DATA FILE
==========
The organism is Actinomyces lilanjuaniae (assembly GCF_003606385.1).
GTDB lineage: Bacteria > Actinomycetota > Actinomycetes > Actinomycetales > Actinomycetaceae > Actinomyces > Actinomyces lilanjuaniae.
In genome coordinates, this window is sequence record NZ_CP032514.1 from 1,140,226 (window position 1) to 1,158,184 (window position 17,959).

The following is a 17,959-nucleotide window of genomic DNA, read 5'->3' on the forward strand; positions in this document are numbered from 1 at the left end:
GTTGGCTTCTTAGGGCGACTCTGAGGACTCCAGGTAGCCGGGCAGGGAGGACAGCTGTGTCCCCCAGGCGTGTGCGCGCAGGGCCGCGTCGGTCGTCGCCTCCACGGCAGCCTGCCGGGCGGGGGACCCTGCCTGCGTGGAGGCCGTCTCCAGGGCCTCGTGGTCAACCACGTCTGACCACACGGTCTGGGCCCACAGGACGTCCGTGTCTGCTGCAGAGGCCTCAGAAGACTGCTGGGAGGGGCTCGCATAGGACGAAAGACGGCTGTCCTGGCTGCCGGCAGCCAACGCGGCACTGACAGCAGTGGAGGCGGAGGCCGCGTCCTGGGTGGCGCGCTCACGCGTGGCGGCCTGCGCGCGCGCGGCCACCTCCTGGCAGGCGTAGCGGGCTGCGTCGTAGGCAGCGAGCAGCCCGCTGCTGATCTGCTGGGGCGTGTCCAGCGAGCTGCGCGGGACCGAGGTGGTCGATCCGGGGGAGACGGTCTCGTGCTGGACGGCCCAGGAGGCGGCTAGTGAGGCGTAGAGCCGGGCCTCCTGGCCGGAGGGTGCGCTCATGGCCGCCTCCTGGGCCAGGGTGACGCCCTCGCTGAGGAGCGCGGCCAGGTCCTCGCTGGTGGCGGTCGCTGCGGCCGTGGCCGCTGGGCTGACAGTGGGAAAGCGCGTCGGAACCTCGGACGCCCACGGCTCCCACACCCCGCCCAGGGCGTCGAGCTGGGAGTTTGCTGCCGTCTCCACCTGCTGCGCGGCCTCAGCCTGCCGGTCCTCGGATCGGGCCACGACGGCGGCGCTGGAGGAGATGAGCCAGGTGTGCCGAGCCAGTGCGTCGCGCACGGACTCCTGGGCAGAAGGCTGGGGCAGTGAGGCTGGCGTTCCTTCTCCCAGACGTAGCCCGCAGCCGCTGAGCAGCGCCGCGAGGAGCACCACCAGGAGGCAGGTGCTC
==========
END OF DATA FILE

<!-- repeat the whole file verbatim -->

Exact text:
The organism is Actinomyces lilanjuaniae (assembly GCF_003606385.1).
GTDB lineage: Bacteria > Actinomycetota > Actinomycetes > Actinomycetales > Actinomycetaceae > Actinomyces > Actinomyces lilanjuaniae.
In genome coordinates, this window is sequence record NZ_CP032514.1 from 1,140,226 (window position 1) to 1,158,184 (window position 17,959).

The following is a 17,959-nucleotide window of genomic DNA, read 5'->3' on the forward strand; positions in this document are numbered from 1 at the left end:
GTTGGCTTCTTAGGGCGACTCTGAGGACTCCAGGTAGCCGGGCAGGGAGGACAGCTGTGTCCCCCAGGCGTGTGCGCGCAGGGCCGCGTCGGTCGTCGCCTCCACGGCAGCCTGCCGGGCGGGGGACCCTGCCTGCGTGGAGGCCGTCTCCAGGGCCTCGTGGTCAACCACGTCTGACCACACGGTCTGGGCCCACAGGACGTCCGTGTCTGCTGCAGAGGCCTCAGAAGACTGCTGGGAGGGGCTCGCATAGGACGAAAGACGGCTGTCCTGGCTGCCGGCAGCCAACGCGGCACTGACAGCAGTGGAGGCGGAGGCCGCGTCCTGGGTGGCGCGCTCACGCGTGGCGGCCTGCGCGCGCGCGGCCACCTCCTGGCAGGCGTAGCGGGCTGCGTCGTAGGCAGCGAGCAGCCCGCTGCTGATCTGCTGGGGCGTGTCCAGCGAGCTGCGCGGGACCGAGGTGGTCGATCCGGGGGAGACGGTCTCGTGCTGGACGGCCCAGGAGGCGGCTAGTGAGGCGTAGAGCCGGGCCTCCTGGCCGGAGGGTGCGCTCATGGCCGCCTCCTGGGCCAGGGTGACGCCCTCGCTGAGGAGCGCGGCCAGGTCCTCGCTGGTGGCGGTCGCTGCGGCCGTGGCCGCTGGGCTGACAGTGGGAAAGCGCGTCGGAACCTCGGACGCCCACGGCTCCCACACCCCGCCCAGGGCGTCGAGCTGGGAGTTTGCTGCCGTCTCCACCTGCTGCGCGGCCTCAGCCTGCCGGTCCTCGGATCGGGCCACGACGGCGGCGCTGGAGGAGATGAGCCAGGTGTGCCGAGCCAGTGCGTCGCGCACGGACTCCTGGGCAGAAGGCTGGGGCAGTGAGGCTGGCGTTCCTTCTCCCAGACGTAGCCCGCAGCCGCTGAGCAGCGCCGCGAGGAGCACCACCAGGAGGCAGGTGCTC